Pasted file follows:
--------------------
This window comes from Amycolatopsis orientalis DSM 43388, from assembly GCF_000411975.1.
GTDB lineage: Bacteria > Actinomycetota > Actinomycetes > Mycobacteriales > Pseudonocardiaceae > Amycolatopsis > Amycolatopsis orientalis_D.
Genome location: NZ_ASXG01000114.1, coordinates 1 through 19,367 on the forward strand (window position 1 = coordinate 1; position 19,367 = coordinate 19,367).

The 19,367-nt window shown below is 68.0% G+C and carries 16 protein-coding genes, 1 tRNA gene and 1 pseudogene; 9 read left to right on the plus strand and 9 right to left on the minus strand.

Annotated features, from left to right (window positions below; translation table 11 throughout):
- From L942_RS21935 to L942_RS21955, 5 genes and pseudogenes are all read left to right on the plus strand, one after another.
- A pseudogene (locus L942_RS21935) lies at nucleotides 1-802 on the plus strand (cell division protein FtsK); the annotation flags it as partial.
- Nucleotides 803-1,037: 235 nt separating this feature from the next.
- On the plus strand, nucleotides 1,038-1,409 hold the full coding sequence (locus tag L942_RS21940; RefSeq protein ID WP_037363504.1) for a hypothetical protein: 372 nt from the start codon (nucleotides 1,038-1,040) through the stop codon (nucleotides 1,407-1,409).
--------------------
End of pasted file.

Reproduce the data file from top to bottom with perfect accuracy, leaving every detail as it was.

This window comes from Amycolatopsis orientalis DSM 43388, from assembly GCF_000411975.1.
GTDB lineage: Bacteria > Actinomycetota > Actinomycetes > Mycobacteriales > Pseudonocardiaceae > Amycolatopsis > Amycolatopsis orientalis_D.
Genome location: NZ_ASXG01000114.1, coordinates 1 through 19,367 on the forward strand (window position 1 = coordinate 1; position 19,367 = coordinate 19,367).

The 19,367-nt window shown below is 68.0% G+C and carries 16 protein-coding genes, 1 tRNA gene and 1 pseudogene; 9 read left to right on the plus strand and 9 right to left on the minus strand.

Annotated features, from left to right (window positions below; translation table 11 throughout):
- From L942_RS21935 to L942_RS21955, 5 genes and pseudogenes are all read left to right on the plus strand, one after another.
- A pseudogene (locus L942_RS21935) lies at nucleotides 1-802 on the plus strand (cell division protein FtsK); the annotation flags it as partial.
- Nucleotides 803-1,037: 235 nt separating this feature from the next.
- On the plus strand, nucleotides 1,038-1,409 hold the full coding sequence (locus tag L942_RS21940; RefSeq protein ID WP_037363504.1) for a hypothetical protein: 372 nt from the start codon (nucleotides 1,038-1,040) through the stop codon (nucleotides 1,407-1,409).